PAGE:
Finally, we headed for the border. Upon arriving at the wonderful ADUMAMA farm that is hosting us while we attempt to enter Gaza, we met up with our compatriots who had come from Egypt, including Medea Benjamin and Colonel Ann Wright. They had a much more arduous trip than us, having been held at the border for around eight hours. It was great to see them, and before turning in for the night, we received a report back from the delegation that had entered Gaza through Egypt, including the full details on the letter that Hamas had giving CodePink to deliver to President Obama.
Day 2 – 7
Today was the big day, the day that we would try to enter Gaza. After a lovely breakfast on the farm, we got on the bus and headed for the Erez crossing. The Erez crossing consists of a small parking lot, a huge terminal (which is virtually empty these days), and a small border post. It was great to see quite a bit of press there, as well as the truck that was carrying the playground for Gazan children! While Patch led most of the delegation (and attracted loads of media attention) to the border post, others unloaded and constructed the playground.
The border guards did ask for our passports, so for a brief moment, getting in seemed like a possibility. Quickly we created a festive atmosphere, with an Israeli samba band and the clowns leading the way. We also had kites, which added to the fun. However, there was a somber moment when we spoke with a Gazan woman who is forced to come to Erez at least every three months, if not more frequently, to renew her permission to stay in East Jerusalem, where her husband and children live. Sometimes she only receives the permission for a week, and has to return a week later. She has not been allowed back into Gaza to see her family for 12 years, for if she did, she would not be able to get back to East Jerusalem and her family there. This woman’s story really struck a chord with a lot of the delegates, and served to show exactly why we were there.
Patch was again fantastic, playing with children and making police and soldiers smile, and after it became clear we would not be getting in, he started a poker game with everyone’s passports. After a couple of hours, and a stray kite, the police got tired of us and kicked us out. While it was disappointing not to be let in, it was fully expected, and it was a great action that drew attention to the issue. Check out an article about it here (and check out the guy on the right J) – http://www.ynetnews.com/articles/0,7340,L-3727445,00.html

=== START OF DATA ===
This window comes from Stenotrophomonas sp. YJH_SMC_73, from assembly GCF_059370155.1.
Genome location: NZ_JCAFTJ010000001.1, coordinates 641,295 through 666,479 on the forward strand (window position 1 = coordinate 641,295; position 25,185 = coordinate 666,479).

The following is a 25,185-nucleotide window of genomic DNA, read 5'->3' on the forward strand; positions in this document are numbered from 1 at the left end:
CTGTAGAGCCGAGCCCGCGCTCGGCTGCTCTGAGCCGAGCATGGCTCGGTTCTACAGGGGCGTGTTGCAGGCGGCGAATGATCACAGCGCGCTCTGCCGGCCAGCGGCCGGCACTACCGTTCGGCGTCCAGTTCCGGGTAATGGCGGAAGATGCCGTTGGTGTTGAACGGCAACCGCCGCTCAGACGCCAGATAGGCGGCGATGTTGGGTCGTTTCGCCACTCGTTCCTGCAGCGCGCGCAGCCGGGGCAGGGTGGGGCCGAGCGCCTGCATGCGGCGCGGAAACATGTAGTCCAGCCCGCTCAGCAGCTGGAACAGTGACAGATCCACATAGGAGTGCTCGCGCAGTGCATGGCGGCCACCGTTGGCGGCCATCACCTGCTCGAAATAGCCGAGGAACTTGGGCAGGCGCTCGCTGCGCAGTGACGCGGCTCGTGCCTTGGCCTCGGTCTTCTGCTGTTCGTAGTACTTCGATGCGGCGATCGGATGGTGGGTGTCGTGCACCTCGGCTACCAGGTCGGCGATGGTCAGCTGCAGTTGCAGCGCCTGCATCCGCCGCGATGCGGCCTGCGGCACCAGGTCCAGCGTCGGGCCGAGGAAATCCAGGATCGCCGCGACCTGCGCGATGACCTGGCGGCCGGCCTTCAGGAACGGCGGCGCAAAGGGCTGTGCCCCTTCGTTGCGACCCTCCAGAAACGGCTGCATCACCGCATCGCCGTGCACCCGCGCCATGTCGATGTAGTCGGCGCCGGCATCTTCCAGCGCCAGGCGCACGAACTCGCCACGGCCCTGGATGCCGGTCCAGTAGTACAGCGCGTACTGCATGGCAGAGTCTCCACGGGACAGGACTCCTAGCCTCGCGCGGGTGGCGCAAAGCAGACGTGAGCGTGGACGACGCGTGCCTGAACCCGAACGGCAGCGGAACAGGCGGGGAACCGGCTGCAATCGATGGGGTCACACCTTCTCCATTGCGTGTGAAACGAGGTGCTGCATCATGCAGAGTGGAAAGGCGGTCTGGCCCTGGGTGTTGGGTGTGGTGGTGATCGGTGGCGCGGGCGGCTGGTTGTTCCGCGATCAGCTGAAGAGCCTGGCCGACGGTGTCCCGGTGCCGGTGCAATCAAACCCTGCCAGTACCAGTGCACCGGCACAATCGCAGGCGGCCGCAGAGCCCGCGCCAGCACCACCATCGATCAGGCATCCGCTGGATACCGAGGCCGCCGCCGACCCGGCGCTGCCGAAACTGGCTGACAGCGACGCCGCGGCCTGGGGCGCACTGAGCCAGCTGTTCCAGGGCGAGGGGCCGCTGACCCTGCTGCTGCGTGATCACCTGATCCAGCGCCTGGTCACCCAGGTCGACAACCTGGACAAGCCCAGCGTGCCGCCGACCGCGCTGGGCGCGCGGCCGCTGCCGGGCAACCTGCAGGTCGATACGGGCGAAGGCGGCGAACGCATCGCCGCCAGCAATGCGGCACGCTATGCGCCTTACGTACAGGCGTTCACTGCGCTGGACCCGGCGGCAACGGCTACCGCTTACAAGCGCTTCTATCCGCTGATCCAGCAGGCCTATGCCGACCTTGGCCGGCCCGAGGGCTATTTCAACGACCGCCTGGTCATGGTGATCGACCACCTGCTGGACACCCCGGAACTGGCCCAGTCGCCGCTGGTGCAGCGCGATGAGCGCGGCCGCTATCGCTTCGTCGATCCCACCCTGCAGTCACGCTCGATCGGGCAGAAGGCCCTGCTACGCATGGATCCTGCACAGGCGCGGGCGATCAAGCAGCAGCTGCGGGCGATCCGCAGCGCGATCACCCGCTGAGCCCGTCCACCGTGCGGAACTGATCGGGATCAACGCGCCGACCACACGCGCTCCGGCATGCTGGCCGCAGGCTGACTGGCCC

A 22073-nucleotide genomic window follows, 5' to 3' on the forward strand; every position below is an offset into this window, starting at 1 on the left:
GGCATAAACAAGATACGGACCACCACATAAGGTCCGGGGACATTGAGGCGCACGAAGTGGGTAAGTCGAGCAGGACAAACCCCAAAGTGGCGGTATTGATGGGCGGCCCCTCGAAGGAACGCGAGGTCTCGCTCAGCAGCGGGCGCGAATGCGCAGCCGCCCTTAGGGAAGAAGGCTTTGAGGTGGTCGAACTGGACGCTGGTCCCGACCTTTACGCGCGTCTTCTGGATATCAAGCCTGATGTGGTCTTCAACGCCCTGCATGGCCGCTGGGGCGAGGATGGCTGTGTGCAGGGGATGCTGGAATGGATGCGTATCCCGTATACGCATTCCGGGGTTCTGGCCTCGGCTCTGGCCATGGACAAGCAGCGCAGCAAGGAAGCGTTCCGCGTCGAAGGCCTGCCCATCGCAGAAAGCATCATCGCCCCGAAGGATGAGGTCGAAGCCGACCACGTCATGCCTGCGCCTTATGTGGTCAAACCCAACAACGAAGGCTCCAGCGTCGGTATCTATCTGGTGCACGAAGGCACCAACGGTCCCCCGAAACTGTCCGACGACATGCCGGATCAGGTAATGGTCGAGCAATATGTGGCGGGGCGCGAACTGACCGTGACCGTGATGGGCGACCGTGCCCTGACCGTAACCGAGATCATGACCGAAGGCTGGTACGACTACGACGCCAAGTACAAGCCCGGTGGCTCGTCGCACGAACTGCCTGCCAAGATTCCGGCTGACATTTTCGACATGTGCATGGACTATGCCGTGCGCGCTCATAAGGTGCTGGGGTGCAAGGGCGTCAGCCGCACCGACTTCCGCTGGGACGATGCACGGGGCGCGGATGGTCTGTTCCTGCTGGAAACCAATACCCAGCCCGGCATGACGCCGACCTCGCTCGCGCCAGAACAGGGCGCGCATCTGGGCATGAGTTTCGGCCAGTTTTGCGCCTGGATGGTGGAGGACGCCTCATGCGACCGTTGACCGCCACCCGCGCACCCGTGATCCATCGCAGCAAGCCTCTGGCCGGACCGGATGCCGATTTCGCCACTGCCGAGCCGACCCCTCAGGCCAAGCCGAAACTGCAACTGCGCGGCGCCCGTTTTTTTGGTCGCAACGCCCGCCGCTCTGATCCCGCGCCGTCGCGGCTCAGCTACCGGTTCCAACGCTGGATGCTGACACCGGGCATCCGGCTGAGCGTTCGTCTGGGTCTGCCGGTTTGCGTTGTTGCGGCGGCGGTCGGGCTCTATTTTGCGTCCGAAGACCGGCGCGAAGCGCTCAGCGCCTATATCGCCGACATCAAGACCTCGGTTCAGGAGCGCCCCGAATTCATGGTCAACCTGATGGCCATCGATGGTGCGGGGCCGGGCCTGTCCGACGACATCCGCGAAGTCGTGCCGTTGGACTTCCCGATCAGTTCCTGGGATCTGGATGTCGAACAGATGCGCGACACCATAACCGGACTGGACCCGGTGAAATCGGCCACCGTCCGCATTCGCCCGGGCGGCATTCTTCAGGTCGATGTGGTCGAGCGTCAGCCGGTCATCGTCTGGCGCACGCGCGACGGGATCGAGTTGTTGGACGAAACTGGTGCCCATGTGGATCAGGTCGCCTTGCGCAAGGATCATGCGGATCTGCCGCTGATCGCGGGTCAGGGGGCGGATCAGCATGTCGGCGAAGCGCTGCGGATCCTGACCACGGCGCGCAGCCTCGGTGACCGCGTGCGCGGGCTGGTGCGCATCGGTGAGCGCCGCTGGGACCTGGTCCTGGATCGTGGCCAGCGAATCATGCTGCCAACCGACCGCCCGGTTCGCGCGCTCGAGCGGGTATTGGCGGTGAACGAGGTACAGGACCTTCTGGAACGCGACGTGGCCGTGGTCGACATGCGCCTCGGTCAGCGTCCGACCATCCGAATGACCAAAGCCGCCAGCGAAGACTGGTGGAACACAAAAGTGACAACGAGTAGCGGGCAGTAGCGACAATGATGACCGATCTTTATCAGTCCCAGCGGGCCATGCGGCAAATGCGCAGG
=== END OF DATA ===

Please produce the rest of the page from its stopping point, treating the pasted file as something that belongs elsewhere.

This afternoon a few of the members of our delegation headed to Tel Aviv to talk with the US embassy about our situation (which unfortunately was closed). We will also be pressing the Israeli foreign ministry to let us in, and we did receive a number from the border guards for the IDF to attempt to gain permission to enter.
Back at the farm we had a wonderful lunch, followed by a tour of the farm. It is a fascinating place, focusing on permaculture, and with very interesting buildings built out of the soil. Then the conference began, and there were several very interesting workshops. Ruchama Marton, a founder of the Israeli chapter of Physicians for Human Rights, and her colleague Tammy discussed the health care situation in Gaza. One of the most disturbing things we learned today is that the Israeli government is making it so that nearly every one who applies for a permit to exit Gaza for medical treatment undergoes interrogation. This puts people in extremely difficult situations, as acquiescing to such interrogations can be seen as collaboration in the eyes of Hamas, so many people choose simply not to seek medical treatment outside of Gaza, even though health care facilities there are “miserable,” with ongoing shortages of medical equipment, medication, and trained personnel. They also clarified something that has been widely noted in the international press – Hamas’s decision to stop issuing referrals to Israeli hospitals. It turns out that Israeli hospitals are the most expensive in the region, so it made simple economic sense to do so.